Most computational heavy parts of a video game?

(icyou520) #1

I am not a video game person, before recently I have not played a video game in over 10 years. Since I have been getting more into Eevee I wanted to see what the video game engines are capable off. So my gf recently bought me a PS4 with Spiderman (10/10 my rating) and Kingdom Hearts 3 (6.5/10 my rating). After playing through these games I have some questions.

  1. What are the most computational heavy parts of a game from greatest to least?

    • Simulations
    • Polycount
    • Textures
    • etc…
  2. The reason for this post is. I remember on PS1 when the games had a cut scene (FFVII) it would be a nicely rendered scene that looked awesome. Now games use the same in game footage and it looks awful (most of the time). Why don’t games render out beautiful animations for the cut scene’s instead of using the lower quality in game footage like they used to?

(sundialsvc4) #2

Offhand, I might suggest that the decision not to use “cut scenes” likely has to do with the tremendous advances of “raw computing power” in the last (10) years: designers don’t have to do this sort of thing anymore. Real-time graphics capability is now "so damned good" (witness: Eevee itself) that they feel that they can get away with rendering the scenes directly – and their customers don’t seem to be complaining. “Moore’s Law” shows no sign of stopping or even slowing down.

That being said, I’m not sure that it’s actually possible to give a meaningful answer to your question: every game (that actually “stresses modern-day hardware at all” … many don’t) is of course going to stress the hardware in different ways.

As far as “what video game engines are capable of,” I strongly suggest that you spend some time now looking at armory3D, which in my humble opinion probably represents the most-significant latest advance, and which is fully integrated into(!) Blender as a plug-in. “Enjoy! And, prepare to be amazed.”


Well, just about EVERYTHING effects the performance of a video game. It’s really about keeping things balanced, sure heavy graphics can really cause a hurdle in the performance side of things, but poorly programmed systems and simulations also cause great effect.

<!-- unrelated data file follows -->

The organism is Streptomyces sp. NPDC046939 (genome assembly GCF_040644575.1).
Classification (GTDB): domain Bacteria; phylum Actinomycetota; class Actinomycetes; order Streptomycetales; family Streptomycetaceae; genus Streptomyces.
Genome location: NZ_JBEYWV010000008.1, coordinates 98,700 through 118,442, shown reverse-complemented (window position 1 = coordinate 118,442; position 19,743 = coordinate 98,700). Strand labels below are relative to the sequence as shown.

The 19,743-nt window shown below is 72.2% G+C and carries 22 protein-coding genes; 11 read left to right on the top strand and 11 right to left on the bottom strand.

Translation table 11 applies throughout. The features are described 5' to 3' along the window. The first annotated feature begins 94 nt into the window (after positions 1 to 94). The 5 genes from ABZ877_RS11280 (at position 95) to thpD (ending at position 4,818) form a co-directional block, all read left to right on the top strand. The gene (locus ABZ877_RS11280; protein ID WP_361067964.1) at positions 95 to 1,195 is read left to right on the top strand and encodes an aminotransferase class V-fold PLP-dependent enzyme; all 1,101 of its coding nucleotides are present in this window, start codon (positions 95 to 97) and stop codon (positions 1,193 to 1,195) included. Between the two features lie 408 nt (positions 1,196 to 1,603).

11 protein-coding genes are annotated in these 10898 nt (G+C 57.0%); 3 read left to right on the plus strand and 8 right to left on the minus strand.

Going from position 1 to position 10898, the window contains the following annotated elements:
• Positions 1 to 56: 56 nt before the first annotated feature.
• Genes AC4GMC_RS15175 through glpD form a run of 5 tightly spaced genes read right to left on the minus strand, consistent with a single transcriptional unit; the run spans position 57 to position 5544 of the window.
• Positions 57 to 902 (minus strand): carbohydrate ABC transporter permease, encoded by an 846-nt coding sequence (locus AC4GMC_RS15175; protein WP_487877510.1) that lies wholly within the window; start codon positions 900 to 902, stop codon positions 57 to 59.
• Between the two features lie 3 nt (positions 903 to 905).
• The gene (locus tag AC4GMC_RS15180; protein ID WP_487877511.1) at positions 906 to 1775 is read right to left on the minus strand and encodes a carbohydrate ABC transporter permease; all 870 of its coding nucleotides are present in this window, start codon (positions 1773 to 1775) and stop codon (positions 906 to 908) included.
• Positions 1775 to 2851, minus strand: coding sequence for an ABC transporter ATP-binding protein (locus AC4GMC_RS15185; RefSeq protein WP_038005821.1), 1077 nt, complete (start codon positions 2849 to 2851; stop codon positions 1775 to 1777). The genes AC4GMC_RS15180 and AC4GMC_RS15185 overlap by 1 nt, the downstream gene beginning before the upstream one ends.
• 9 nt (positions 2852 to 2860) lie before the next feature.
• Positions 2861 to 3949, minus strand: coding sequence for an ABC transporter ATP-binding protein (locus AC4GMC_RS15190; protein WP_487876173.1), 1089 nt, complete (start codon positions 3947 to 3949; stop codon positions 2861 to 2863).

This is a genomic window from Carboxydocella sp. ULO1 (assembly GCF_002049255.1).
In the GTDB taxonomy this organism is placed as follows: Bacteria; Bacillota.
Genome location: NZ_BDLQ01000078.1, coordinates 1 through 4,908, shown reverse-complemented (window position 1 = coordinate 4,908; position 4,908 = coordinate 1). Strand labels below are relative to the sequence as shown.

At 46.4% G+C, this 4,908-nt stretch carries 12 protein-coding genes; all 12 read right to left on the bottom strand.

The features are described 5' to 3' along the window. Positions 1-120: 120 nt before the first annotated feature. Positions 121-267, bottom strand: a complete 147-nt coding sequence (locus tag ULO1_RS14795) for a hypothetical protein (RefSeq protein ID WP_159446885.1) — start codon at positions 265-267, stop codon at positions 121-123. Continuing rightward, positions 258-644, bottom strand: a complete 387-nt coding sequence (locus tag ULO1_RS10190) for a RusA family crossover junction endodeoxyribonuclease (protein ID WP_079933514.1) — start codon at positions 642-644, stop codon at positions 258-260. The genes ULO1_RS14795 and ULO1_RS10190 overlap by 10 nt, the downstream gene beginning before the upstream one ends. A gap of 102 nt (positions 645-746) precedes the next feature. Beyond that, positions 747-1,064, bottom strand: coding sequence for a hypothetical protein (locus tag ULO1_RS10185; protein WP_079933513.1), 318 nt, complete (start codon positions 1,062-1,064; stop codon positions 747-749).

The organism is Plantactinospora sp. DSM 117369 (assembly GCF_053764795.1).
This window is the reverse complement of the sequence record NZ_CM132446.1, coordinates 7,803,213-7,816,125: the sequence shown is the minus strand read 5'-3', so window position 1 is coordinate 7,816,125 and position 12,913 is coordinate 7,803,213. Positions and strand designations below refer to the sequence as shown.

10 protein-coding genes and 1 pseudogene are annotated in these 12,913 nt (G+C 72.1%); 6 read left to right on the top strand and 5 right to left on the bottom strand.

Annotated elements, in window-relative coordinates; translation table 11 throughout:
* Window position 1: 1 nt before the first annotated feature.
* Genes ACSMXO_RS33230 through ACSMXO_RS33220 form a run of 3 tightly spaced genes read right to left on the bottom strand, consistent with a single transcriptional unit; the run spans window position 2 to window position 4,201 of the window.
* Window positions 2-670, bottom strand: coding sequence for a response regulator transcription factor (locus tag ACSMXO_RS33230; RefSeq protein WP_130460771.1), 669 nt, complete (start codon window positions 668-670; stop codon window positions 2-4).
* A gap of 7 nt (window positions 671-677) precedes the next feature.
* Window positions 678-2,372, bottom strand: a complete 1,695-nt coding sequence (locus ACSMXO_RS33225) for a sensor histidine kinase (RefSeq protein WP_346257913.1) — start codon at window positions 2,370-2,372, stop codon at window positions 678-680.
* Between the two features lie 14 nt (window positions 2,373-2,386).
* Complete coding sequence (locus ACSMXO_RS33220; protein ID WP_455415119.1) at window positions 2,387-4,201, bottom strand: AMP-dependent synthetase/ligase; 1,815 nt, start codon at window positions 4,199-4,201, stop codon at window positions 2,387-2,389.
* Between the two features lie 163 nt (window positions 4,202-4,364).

Games like Minecraft have really simple graphics, yet take quite a bit of processing power do to the large amount of data the game generates and has to keep in memory.

Pre-rendered scenes are definitely not gone, but they’re kept for the most important cutscenes in games. One reason they don’t pre-render all cutscenes is because some games (most games these days) have customizability options. It would break the immersion if your character is wearing something in one scene and not in another. Having the ability to change what a cutscene looks like based on certain choices the player makes is pretty important these days.

But the reason non rendered scenes often look bad is because developers have to make sacrifices with the quality. Games are very hard to make and they have to decide where to put their time, energy and resources into it.

I’m no game developer, but I’ve done my own studying on game dev for a couple of years now. (cause I do want to make games in my own time) So those are just my thoughts. :laughing:

(yakuzakazuya) #4

This trend of using in-game engine for cutscenes was helped in large part by Metal Gear Solid on Playstation. With so many cutscenes the game could not use prerendered fmv because it would take too much cd-rom space (the game was 2 cd-roms already). So part of it is to cut down storage requirement since fmv hogs lots of storage data.

(sundialsvc4) #5

Plus, "we have so freakin’ much more raw computer horsepower" available to us now, even in our phones, than we did when e.g. the PlayStation was first architected.

“Horsepower has its privileges.” … :smiley:

We can do “cut scenes” using real-time rendering now, along with the rest of the game.

(ouraf) #6

more like “parts where we can’t cheat the processor and add a premade version of the work into memory”.

Simulations (physics, basically) are always a heavy load, graphical representation of it even more so.

thing is: you can cheat these three in many games. Physics algorithms are super simplified versions of more realistic calculations (that’s why sometimes objects feel “weightless” in a game) and many factors are summarily skipped or adapted (air friction adds very little in almost any game, and even when needed, it’s normally replaced by a specific algorithm to the specific object that has gameplay changes based on it).

When you don’t cheat the math, you replace it instead. Many animations of “natural” things can be keyframed and many objects that should react to environment stimuli can be rigged.

Also, many lighting and particle effects completely ignore anything other than themselves. (not long ago things like fire and water movement completely ignored walls. you’d see waves propagating from your steps and going through a rock wall)

As such, baking effects and rigging objects to fake what should be a simulation creates gigantic games in terms of storage, but very light on the processor. just point to memory and follow the baked map or animation ^^

A second area that is harder to cheat is AI. sometimes by lack of optimization, sometimes because it evaluates too many variables at once. Grand strategy games suffer heavily with it